I also take this opportunity to express my gratitude to all the faculty members of the Department of Mathematics, IIT Guwahati for their help on various occasions. In this thesis we attempt to study the a priori error analysis of some of the interface problems that arise in biological media using the fitted finite element method.

## Problem Description

The chapter-by-chapter description of the thesis is presented in the last section of this chapter. The value and the spatial distribution of the transmembrane voltage are of significant interest in the electroporation of the cell membrane.

## Notations and Preliminaries

We first approximate the domain Ω1 with a polyhedral domain Ω1, using a quasi-uniform meshTh1, such that all boundary vertices of Ω1,h lie on the boundary of Ω1. For simplicity of explanation, we write A for A (or Aβ) and Ah for Ah (or Aβh), respectively.

## A Brief Survey on Numerical Methods

To begin, we first present a brief review of the literature on interface-mounted FEMs for the elliptical interface problems. The effect of numerical quadrature on the finite element approximation to the exact solution of the elliptic interface problem has been studied in [35] and derived estimates of the optimal order error in L2 and H1 norms.

## Motivation and Objectives

However, to the best of our knowledge, finite element analysis for the general linear second-order hyperbolic equation with discontinuous coefficients has not been studied earlier. The fully discrete space-time finite element discretizations are based on second order in time Newmark scheme.

## Organization of the thesis

In this chapter, we study a priori error estimates for a spatial semi-discrete scheme for the electrical interface problem. We have also determined some a priori estimates for the semidiscrete solution, which are very crucial for proving the optimal convergence rate of the fully discrete solution.

## Introduction

In this chapter, a built-in finite element method for the electrical interface model is proposed and analyzed. A fully discrete finite element approximation based on the Crank-Nicolson scheme is proposed and derives optimal error estimates for the fully discrete solution in both the L∞(H1) and L∞(L2) norms.

## Preliminaries and Auxiliary Results

Regarding the approximation properties of the elliptic projection operator defined in ((2.2.4)(or (2.2.5)), we have the following approximation result: In Section 2.4, we will see that it enables us to set H1( L2) optimal )-norm a priori error estimates and generalize the results of [8].

## Spatially Semidiscrete Error Analysis

FEMs for Electrical Interface Model 28 Now differentiate (2.3.1) with respect to and choose vh =u0h in the resulting equation. For higher order derivatives we differentiate (2.3.1) twice with respect to t and choose vh =u00h in the resulting equation. Now we are in a position to derive the L∞(L2) norm error estimate for the semidiscrete scheme in the following statement.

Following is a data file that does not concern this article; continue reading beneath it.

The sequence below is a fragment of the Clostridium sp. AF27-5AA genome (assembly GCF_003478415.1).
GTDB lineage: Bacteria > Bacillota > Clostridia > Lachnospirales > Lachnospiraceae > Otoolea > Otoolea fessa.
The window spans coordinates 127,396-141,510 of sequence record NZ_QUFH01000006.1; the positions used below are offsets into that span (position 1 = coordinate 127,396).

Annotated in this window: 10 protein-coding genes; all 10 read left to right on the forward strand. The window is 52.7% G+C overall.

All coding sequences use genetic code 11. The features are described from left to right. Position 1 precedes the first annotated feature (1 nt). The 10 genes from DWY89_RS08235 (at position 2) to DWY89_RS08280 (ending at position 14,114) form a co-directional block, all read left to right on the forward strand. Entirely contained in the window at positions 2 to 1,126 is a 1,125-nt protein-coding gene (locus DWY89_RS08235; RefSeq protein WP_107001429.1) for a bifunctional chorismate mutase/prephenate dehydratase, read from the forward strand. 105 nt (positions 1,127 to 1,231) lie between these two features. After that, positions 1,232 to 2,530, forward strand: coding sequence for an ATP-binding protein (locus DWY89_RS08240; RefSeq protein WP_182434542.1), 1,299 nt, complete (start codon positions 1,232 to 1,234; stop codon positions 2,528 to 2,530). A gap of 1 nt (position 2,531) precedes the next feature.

## Fully Discrete Error Analysis

Due to the low global regularity of the true interface problem solution, it is not straightforward to apply the standard finite element error analysis technique of non-interface problems to interface problems. The present work generalizes the results of [8] under the same regularity assumptions of the true solution. The proposed fully discrete finite element scheme can be easily extended for numerical approximation of solutions with IBVP together with the following jump conditions.

## Numerical Results

In Figure 2.1 we show the exact solution and triangulation of the domain Ω with mesh size h at final time step. In Figure 2.2 we show the exact solution and triangulation of the domain Ω with mesh size h= 0.152069 at final time step. In Figure 2.3 we show the exact solution and triangulation of the domain Ω with mesh size h= 0.125 at final time step.

## Introduction

This chapter is devoted to the a priori error analysis in finite element methods for the hyperbolic heat conduction model problem. In this chapter we propose an appropriate finite element method for the hyperbolic heat equation with discontinuous coefficients. The finite element solution converges for the spatially discrete scheme to the real solution with optimal order in L∞(L2) and L∞(H1) norms.

## Preliminaries

FEMs for Non-Fourier Bio Heat Transfer Model 48 Now we prove the following result which is essential to prove the existence of a strong solution to the interface problem. However, it can be proven that the solution to the interface problem is sufficiently smooth in each individual subdomain Ω1 and Ω2 for smooth data. Since we are not aware of proofs of such local regularities for the interface problem in literature, we will assume additional regularity from you that guarantees the convergence results.

## Auxiliary Projections

The proof of the second inequality is analogous to the above proof, so we omit the details. Let Qh be defined by (3.3.15), then for every v ∈ X˜ there is a positive constant C independent of the mesh parameter h, such that. Let Lh be defined by (3.3.16), then for every v ∈ X˜ there is a positive constant C independent of the mesh size parameter h, such that.

## Spatially Semidiscrete Error Estimate Analysis

FEMs for Non-Fourier Bio Heat Transfer Model 56 This together with H1 stability of L2 projection returns. 3.4.4) In the previous estimate we used the fact that. FEMs for Non-Fourier Bio Heat Transfer Model 58 Following the arguments as in (3.4.4), it is easy to establish this. Then we have the following error equation. 3.4.21) Furthermore, by splitting e(t) into standard ρ and θ arguments, we get.